In case after case before the FCC, companies argue that there shouldn’t be enforcement action against them, or that any enforcement action should be less stringent, because they fixed the problem as soon as the FCC told them about it. In case after case, they lose this argument. The FCC’s view is that compliance is required before the agency finds out about a violation, not after.
So what’s the best way for a broadcaster to ensure compliance in advance, or at least maximize the likelihood of compliance?
Simply giving employees a list of rules and telling them to make sure to follow them often will not do the trick. Rather, in areas of key importance and active FCC enforcement, it will often be helpful for broadcasters to create a formal compliance plan, and then to follow it carefully.
A strong and well-implemented compliance plan increases the likelihood of compliance. In addition, if a glitch in implementation occurs, the existence of such a compliance plan should help discourage or mitigate any FCC enforcement action.
Effective compliance begins with setting a strong tone that compliance “matters” to the company, that the company takes its regulatory obligations seriously. Such an ethic of compliance can then be implemented through the details of any specific compliance plan.
A compliance plan need not be elaborate. What it should cover in any particular instance will vary depending on the nature of the substantive area as well as the size and internal dynamics of the company. An effective compliance plan should focus on topics such as the following:
- Locus of Responsibility. A single person should hold ultimate responsibility for compliance in each area covered by the compliance plan, but the same person doesn’t need to be responsible for every area. For example, an engineer could be responsible for Emergency Alert System compliance while a program director could be responsible for payola/sponsorship identification compliance. In any event, the person should be senior enough to be empowered to take the necessary steps to make sure the compliance plan is followed carefully. For example, one recent FCC consent decree established a radio broadcaster’s general counsel as responsible for public file rule compliance, while another recent consent decree designated a television station’s news director as the responsible for compliance with the commission’s emergency captioning rules. Whoever is chosen, that person should, of course, have expertise in the relevant area of the rules.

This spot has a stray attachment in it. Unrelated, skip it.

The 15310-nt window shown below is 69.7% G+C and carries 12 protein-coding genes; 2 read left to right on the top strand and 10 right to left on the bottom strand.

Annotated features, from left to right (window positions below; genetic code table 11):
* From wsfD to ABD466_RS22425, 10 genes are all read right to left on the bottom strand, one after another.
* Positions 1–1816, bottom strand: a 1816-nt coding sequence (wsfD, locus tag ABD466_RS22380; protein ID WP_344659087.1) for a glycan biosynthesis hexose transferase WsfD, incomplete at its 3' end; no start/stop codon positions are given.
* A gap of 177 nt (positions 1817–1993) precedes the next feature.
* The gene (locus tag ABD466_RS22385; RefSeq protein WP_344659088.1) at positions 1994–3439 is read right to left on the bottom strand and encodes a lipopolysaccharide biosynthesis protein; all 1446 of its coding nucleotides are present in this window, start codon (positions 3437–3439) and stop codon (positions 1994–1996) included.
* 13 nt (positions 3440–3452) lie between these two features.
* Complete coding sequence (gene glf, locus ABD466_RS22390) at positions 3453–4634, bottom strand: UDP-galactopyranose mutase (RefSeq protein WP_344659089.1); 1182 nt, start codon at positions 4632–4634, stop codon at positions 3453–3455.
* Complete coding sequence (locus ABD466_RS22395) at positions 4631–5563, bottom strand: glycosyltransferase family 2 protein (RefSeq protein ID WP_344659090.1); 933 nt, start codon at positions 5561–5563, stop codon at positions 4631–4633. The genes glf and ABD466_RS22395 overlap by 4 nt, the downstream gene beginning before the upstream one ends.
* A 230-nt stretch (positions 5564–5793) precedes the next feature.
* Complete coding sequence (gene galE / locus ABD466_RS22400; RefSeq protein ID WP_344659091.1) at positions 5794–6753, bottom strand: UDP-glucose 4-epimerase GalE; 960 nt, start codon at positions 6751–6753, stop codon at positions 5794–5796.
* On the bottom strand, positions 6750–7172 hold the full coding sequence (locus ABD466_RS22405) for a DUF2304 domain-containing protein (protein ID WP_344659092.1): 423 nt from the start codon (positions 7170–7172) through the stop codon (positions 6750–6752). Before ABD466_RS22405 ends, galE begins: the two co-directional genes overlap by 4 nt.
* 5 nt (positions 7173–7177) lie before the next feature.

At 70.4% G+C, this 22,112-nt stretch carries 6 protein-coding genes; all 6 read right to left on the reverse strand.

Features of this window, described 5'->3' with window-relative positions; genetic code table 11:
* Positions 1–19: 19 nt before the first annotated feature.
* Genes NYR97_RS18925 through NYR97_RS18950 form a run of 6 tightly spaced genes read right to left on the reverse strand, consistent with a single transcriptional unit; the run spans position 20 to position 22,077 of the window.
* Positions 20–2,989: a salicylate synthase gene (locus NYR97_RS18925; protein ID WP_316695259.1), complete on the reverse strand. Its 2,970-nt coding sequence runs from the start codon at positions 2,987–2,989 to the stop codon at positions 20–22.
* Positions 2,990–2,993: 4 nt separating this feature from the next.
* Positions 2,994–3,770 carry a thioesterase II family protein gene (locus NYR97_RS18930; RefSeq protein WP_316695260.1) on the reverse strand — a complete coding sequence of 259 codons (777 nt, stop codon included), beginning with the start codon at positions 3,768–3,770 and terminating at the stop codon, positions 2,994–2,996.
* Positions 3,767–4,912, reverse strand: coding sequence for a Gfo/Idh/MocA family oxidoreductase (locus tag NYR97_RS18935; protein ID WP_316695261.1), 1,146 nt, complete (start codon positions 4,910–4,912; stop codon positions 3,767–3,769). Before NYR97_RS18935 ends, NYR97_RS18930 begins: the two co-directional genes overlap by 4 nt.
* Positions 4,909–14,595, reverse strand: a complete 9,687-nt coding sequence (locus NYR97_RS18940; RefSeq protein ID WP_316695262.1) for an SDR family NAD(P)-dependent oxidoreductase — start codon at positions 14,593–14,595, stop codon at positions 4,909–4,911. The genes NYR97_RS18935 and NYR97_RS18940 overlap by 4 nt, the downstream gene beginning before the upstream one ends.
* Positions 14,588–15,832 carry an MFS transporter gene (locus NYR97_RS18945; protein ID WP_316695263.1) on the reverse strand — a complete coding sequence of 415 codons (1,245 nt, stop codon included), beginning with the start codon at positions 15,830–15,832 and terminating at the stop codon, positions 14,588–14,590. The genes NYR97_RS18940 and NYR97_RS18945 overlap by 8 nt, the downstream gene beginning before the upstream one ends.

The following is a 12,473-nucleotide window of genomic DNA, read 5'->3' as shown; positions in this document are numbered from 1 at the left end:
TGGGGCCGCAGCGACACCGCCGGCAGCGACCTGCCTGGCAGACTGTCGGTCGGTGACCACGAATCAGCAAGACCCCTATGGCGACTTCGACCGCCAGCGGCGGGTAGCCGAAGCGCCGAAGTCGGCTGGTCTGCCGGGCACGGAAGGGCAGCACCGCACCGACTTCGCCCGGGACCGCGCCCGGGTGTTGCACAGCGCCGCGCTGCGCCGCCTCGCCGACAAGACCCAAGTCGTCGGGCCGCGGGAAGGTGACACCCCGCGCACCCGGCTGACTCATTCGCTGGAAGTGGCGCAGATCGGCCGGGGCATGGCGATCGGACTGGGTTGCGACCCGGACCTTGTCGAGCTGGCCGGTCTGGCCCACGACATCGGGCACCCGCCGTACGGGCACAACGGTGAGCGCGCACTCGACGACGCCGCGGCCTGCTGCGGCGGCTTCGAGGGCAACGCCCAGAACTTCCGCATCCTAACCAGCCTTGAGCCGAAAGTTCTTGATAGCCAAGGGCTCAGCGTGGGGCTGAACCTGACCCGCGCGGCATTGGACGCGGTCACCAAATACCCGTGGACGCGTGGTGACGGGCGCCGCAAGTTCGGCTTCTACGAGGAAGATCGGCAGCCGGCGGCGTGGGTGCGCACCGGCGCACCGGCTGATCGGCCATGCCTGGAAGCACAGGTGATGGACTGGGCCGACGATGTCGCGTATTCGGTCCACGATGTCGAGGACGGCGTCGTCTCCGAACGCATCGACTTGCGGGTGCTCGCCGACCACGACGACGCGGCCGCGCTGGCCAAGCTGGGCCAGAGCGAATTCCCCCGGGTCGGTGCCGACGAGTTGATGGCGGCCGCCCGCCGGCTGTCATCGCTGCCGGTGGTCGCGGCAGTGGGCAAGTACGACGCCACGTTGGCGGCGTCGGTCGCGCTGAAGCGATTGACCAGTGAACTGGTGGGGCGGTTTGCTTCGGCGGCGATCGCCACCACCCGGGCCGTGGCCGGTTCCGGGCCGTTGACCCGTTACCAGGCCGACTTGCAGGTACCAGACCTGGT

- Overview of FCC Requirements and Station Policies. A compliance plan should include a “plain language” summary of the relevant FCC requirements and station policies implementing them. This will provide relevant employees with a handy reference source of what they must do (or not do).
- Compliance Procedures. These procedures are really the guts of any compliance plan. They should do more than just summarize the rules and tell people to follow them. Rather, the procedures should lay out in a practical way who is supposed to do what, how they should do it, and when. In a Part 17 tower compliance plan, for example, procedures should be established to cover such areas as ensuring that proper registration, signage and tower lighting are accomplished at the appropriate time before or during tower construction; ensuring that towers for any stations that are being acquired are in compliance or, if not, are made compliant promptly; making sure that lights and alarms are working and monitored correctly; notifying the FAA when tower lights go out and fixing the problem; checking towers to see if they need to be repainted. Having formal procedures to be used in key areas will go a long way to achieving compliance objectives.
- Record-Keeping. In addition to keeping records required by the rules (for example, issues-programs lists), it may be helpful to keep internal records to track compliance and, if questioned by the FCC, to demonstrate compliance. For example, if the program director is responsible for public file compliance, the station may want to require that he or she keep a log or certification of compliance.
- Training and Re-Training. A compliance plan can only work if the people who implement it know what they’re doing. Relevant employees should be trained (and periodically re-trained) on applicable FCC requirements and the company’s compliance procedures. Given employee turnover in the broadcast industry, the lack of training for new employees is one of the most significant causes of non-compliance. Thus, for example, new managers charged with hiring responsibility should be trained on the commission’s EEO outreach and record-keeping requirements.
- Oversight. A few proactive steps can help ensure that a compliance plan is working and is up to date. For example, a company could consider periodic compliance reviews or audits of whether the plan is being followed. It can also facilitate complaints or suggestions from within the company. When problems arise or are identified, a company should take appropriate steps to minimize the risk of similar problems arising in the future, for example, remedial training for the employees involved. A process should be established for periodically re-evaluating and revising the compliance plan based on problems that arise, changes in the rules, or simply new and improved thinking by people within the company about how best to achieve compliance.
The world’s greatest compliance plan will not be worth the paper it is written on if it is not actively and effectively implemented by management, consistent with the kind of overall ethic of compliance discussed above. A compliance plan is not itself an end but rather is a potentially important means for broadcasters to achieve more important ends: compliance and avoidance of FCC enforcement.